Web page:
O'Doul was no flash-in-the-pan ... he ended with a lifetime batting average .349, fourth highest all-time and five points higher than that of Ted Williams, generally considered to be the greatest hitter of all-time.
There are more than a few players who deserve to be in the National Baseball Hall of Fame, but who, for whatever reason, have never made the cut. My choice as the most deserving non-member has never come close to being elected. In fact his best showing was in 1960 when he received just 16 percent of the 75 percent of votes needed for induction.
Do you remember Lefty O'Doul, the old ballplayer? Of course you don't -- unless you're up around 100 years old. O'Doul played his last big league game way back in 1934.
He was a sore-armed relief pitcher for the New York Yankees who they later fobbed off onto the last place Red Sox. He was the proverbial player-to-be-named-later in the deal that sent Jumpin' Joe Dugan to New York, part of Harry Frazee's unconscionable sell-out to the Yankees. He couldn't even stick with the then American League bottom-feeders, though, and was sent down to the minors. In one relief appearance for the Sox he gave up an unbelievable 16 runs in only three innings. His career pitching totals after four seasons: one victory and one defeat.
That was the end of that. Except that it wasn't.
Once back in the minors Lefty reinvented himself as a hitter -- and what a hitter he turned out to be. After four years he returned to the major leagues with the New York Giants, a veritable rookie at the age of 31. He hit .319 that year, 1928, and then was traded to the Philadelphia Phillies, where he really took off. He won the National League batting title with an average of -- are you ready? -- .398. Added to that, he had 32 home runs and 122 runs batted in. He also set a league record with 254 hits that year. Bill Terry tied the record the following season, but it still stands 90 years later. O'Doul was no flash-in-the-pan, either. The next season, 1930, he hit .383. In 1932 he won another batting title with a .368 average. All told, he ended with a lifetime batting average .349, fourth highest all-time and five points higher than that of Ted Williams, generally considered to be the greatest hitter of all-time.
His career as a hitter lasted only seven seasons, 1928-1934, because he was already in his thirties by the time he came back up to the majors, but he also had four seasons as a pitcher, which makes him eligible for induction into the Hall of Fame. Of those who are eligible he has the highest batting average of anyone not in the Hall.
Many voters tend to weigh a player's statistics rather than measure them. If a player is very good for a long period of time his chances of getting elected are better than someone whose career was great but did not last as long.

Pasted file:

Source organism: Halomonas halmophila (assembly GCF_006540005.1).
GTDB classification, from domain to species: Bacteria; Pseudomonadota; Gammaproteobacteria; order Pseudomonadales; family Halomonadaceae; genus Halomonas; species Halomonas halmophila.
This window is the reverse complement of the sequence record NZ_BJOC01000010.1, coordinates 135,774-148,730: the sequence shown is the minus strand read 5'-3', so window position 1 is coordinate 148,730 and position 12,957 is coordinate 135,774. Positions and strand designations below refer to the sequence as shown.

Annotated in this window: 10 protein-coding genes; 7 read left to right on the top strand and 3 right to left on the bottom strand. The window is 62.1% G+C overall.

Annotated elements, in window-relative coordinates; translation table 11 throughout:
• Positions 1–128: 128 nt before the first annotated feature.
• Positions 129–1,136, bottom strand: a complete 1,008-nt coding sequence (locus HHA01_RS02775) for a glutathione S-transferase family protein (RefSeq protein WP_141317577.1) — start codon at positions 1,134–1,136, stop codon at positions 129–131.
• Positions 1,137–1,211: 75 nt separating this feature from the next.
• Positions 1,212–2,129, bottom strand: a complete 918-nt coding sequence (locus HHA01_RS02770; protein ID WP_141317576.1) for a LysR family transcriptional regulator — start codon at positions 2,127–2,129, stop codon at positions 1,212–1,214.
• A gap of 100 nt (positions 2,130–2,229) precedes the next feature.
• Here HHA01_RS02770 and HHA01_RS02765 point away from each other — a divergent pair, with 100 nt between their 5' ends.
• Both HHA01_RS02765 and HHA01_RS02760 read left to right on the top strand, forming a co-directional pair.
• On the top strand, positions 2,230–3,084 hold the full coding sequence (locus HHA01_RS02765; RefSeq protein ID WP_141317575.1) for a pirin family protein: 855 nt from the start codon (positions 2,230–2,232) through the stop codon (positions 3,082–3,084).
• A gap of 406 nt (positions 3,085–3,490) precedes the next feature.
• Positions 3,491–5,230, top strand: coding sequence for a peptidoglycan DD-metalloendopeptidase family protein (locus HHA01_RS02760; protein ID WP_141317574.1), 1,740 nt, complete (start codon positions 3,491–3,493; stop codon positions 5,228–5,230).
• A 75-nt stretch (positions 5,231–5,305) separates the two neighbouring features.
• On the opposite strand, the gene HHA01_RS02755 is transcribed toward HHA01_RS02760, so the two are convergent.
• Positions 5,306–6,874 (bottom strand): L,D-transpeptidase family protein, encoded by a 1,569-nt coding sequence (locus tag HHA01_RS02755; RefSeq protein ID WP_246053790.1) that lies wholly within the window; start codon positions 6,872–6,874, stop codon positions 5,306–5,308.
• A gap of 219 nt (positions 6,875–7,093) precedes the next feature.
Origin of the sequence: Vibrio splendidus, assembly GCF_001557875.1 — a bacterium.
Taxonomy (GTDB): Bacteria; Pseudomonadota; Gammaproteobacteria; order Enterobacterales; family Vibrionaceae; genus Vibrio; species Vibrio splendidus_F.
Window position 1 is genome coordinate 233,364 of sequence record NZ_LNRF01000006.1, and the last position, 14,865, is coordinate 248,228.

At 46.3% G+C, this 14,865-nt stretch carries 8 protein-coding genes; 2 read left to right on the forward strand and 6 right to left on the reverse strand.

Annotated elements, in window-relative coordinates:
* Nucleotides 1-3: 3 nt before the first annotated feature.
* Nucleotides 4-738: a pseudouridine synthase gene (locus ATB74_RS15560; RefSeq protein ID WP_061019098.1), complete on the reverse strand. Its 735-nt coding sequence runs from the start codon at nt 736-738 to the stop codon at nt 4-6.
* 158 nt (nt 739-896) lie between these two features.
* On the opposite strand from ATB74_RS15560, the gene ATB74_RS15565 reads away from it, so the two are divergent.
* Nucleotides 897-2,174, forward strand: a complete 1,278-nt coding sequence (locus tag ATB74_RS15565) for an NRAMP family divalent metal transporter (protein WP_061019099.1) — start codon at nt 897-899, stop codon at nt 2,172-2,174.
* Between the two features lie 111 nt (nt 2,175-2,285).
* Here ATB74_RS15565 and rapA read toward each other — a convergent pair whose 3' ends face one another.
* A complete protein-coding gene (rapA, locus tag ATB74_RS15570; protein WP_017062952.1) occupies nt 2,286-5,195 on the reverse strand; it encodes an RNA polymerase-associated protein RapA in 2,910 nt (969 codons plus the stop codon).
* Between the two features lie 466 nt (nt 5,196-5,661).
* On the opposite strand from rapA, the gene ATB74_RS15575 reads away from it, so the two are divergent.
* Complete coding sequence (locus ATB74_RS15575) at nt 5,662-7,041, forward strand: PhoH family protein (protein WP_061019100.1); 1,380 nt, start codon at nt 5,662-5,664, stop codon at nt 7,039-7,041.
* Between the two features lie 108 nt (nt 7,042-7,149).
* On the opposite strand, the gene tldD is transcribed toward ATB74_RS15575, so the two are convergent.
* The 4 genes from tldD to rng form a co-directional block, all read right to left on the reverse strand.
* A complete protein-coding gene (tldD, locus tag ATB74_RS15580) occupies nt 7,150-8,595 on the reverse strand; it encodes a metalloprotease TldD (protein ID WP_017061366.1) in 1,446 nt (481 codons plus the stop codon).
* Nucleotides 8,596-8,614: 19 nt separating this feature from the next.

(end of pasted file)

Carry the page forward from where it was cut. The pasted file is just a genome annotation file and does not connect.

After his playing days O'Doul took over as manager for his hometown San Francisco Seals of the Pacific Coast League. He had unprecedented success there and established himself as the most famous teacher of hitting in all baseball, his prize pupils being the DiMaggio brothers, Joe and Dom. Dom used to tell of how he had a habit of lunging at pitches and, in order to teach him to stay back and let the torque of his body provide power, O'Doul would tie a rope around Dom's waist during batting practice then stand a few feet behind him holding the other end of the rope. Whenever Dom would lunge at a pitch, O'Doul would tug the rope and Dom would wind up flat on his keister. When O'Doul showed him film of his brother Joe batting, Dom was amazed at how still Joe's body remained while swinging. He stopped lunging and Lefty stopped tugging on the rope.
One day before a Pacific Coast League game against the San Diego Padres, O'Doul left the Seals' dugout, went across the field, and engaged a young Padres hitter in earnest conversation. This was in the days when fraternization was frowned upon, and when questioned about it, he explained that he told the kid never to let anyone change his swing. It was perfect the way it was and the kid was going to be a great hitter. That kid was eighteen-year-old Ted Williams and O'Doul was one of the first to spot his potential for greatness. Williams, in turn, was a great admirer of O'Doul's and in 1941, the year he hit .406, he used a Lefty O'Doul model bat.
Following the 1931 season O'Doul joined a group of major leaguers who barnstormed around Japan, bringing baseball culture to that country. A born teacher, he returned every year during the thirties to instruct the Japanese on the finer points of the game. The visits stopped, of course, during World War ll and for a few years thereafter, but beginning in 1949 they resumed. O'Doul was credited with helping restore friendly relationships between the two countries and he became a national hero there for his role in bringing baseball to Japan.
In 2002 he became the only American to be enshrined in the Japanese Baseball Hall of Fame.
No one ever did more as an ambassador for the game; no one was ever a better teacher of the game, especially of the art of hitting; and no one was a better example of perseverance for the way in which, as a failed, sore-armed pitcher, he went back to the minor leagues, turned himself into an elite hitter, returned to the big leagues and compiled one of the best career batting averages of all-time. If those accomplishments don't add up to Hall of Fame credentials then I must be missing something.
Lefty O'Doul has been dead for 50 years now. His heyday as a player was nine decades ago. Realistically, the chances of his ever making it to Cooperstown are somewhere between slim and none. But it's the Hall of Fame's loss, not his.
- Dick Flavin is a New York Times bestselling author; the Boston Red Sox "Poet Laureate" and The Pilot's recently minted Sports' columnist.
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